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Canadian man killed in rare polar bear attack

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A polar bear (Credit: Victor Benard)

A 31-year-old man has been killed by a polar bear in northern Canada, local officials said on Wednesday, making it the first such incident worldwide in nearly seven years.

The incident happened at about 7:42 p.m. CT on Tuesday when police and medical professionals were called to Sentry Island, about 10 kilometers (6.2 miles) from Arviat in the northern territory of Nunavut.

A 31-year-old man from Arviat was pronounced dead at the scene, according to the Royal Canadian Mounted Police (RCMP). The polar bear was killed by other people who were in the area at the time of the incident.

Polar bears are the largest living predators on land, but despite their reputation, attacks on humans are extremely rare. The Human-Polar Bear Conflict Working Group documented 73 polar bear attacks between 1870 and 2014, resulting in the deaths of 20 people.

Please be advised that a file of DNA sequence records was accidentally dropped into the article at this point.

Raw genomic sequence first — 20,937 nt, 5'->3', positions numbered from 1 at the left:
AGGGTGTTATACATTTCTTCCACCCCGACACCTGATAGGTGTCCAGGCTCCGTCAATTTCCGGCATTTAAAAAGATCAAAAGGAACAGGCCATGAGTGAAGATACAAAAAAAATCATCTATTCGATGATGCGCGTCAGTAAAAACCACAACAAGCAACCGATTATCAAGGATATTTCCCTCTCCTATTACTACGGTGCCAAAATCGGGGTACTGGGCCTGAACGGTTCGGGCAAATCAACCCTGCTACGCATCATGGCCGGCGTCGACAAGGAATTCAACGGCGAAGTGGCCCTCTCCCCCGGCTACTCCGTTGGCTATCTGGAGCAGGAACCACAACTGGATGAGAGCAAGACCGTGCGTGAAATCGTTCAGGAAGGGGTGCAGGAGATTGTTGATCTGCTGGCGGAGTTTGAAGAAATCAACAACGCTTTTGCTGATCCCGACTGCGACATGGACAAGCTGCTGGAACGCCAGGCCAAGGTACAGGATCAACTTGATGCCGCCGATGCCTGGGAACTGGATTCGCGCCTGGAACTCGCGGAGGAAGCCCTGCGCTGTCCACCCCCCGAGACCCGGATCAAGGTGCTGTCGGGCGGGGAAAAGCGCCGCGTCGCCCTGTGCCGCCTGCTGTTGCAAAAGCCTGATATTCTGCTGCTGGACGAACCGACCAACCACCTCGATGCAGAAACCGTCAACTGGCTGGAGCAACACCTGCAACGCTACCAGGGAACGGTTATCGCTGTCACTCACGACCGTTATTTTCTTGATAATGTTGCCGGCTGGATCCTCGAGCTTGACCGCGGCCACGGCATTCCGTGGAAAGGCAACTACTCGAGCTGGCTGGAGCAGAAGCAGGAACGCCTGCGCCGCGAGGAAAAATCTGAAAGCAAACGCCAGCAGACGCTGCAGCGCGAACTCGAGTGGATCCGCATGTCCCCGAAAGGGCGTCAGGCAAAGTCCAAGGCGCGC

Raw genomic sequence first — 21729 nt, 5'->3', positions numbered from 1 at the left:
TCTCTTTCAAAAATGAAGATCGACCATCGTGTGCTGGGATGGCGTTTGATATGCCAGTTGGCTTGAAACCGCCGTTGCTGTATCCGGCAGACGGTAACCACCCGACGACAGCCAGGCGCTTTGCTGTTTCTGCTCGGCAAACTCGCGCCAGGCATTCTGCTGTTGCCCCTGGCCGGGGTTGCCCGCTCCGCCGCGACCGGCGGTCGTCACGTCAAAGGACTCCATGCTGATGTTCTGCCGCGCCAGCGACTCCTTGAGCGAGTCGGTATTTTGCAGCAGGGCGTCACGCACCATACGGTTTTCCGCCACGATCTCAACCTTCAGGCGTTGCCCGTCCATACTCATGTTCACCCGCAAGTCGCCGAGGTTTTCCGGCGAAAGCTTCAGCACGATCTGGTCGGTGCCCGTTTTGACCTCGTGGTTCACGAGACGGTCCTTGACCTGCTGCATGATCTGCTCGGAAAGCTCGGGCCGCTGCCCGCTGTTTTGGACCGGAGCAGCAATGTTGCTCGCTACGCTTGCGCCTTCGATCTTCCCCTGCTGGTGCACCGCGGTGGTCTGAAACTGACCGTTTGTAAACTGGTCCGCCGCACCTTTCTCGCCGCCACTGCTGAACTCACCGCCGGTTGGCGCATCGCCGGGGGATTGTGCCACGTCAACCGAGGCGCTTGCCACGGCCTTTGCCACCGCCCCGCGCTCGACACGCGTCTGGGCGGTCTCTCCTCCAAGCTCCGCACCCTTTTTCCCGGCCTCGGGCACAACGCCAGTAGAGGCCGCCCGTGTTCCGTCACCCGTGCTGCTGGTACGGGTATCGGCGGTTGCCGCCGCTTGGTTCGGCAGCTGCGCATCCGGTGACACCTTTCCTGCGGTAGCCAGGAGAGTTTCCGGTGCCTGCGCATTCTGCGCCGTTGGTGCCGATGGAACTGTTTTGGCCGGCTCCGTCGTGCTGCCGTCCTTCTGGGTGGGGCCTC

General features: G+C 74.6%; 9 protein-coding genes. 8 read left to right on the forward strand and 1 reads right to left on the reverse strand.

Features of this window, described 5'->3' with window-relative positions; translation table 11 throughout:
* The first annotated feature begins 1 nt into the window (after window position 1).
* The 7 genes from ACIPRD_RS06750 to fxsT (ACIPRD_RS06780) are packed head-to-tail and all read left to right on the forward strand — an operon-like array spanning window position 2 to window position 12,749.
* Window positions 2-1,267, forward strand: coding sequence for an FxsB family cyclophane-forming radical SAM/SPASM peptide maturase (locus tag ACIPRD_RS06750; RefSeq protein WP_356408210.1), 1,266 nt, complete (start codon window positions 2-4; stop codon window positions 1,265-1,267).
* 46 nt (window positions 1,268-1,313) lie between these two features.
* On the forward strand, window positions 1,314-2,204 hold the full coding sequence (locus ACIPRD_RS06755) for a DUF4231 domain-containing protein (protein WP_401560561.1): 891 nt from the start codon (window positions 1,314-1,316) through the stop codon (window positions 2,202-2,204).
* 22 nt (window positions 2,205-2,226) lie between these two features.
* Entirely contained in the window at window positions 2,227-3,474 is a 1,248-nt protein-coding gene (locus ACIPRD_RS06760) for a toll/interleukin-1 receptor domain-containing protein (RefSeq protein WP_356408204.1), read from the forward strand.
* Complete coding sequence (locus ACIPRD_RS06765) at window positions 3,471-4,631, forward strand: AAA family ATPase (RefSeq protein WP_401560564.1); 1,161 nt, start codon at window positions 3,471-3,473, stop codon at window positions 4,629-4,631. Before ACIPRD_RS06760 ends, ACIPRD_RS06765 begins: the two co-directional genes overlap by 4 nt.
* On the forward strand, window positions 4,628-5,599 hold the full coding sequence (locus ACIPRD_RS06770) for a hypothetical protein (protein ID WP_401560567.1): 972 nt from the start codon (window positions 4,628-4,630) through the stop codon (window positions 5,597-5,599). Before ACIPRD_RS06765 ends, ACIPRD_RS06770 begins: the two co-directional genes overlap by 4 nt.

Experts believe the number of polar bear attacks will rise because of climate change, which reduces ice cover and forces polar bears to move further inland in search of food. This will increase the likelihood of contact with humans.

The polar bear has been listed as a threatened species by the U.S. Fish and Wildlife Service due to the loss in ice cover. “Sea-ice constitutes essential polar bear habit and provides the platform from which polar bears hunt their primary prey, ice seals,” the U.S. Marine Mammal Commission says on its website.

In August 2011, a starving polar bear attacked a group of British tourists in the Norwegian archipelago of Svalbard, killing a 17-year-old boy and injuring 4 others. In July 1999, a polar bear attacked a group of campers in Rankin Inlet in Nunavut, killing a woman.

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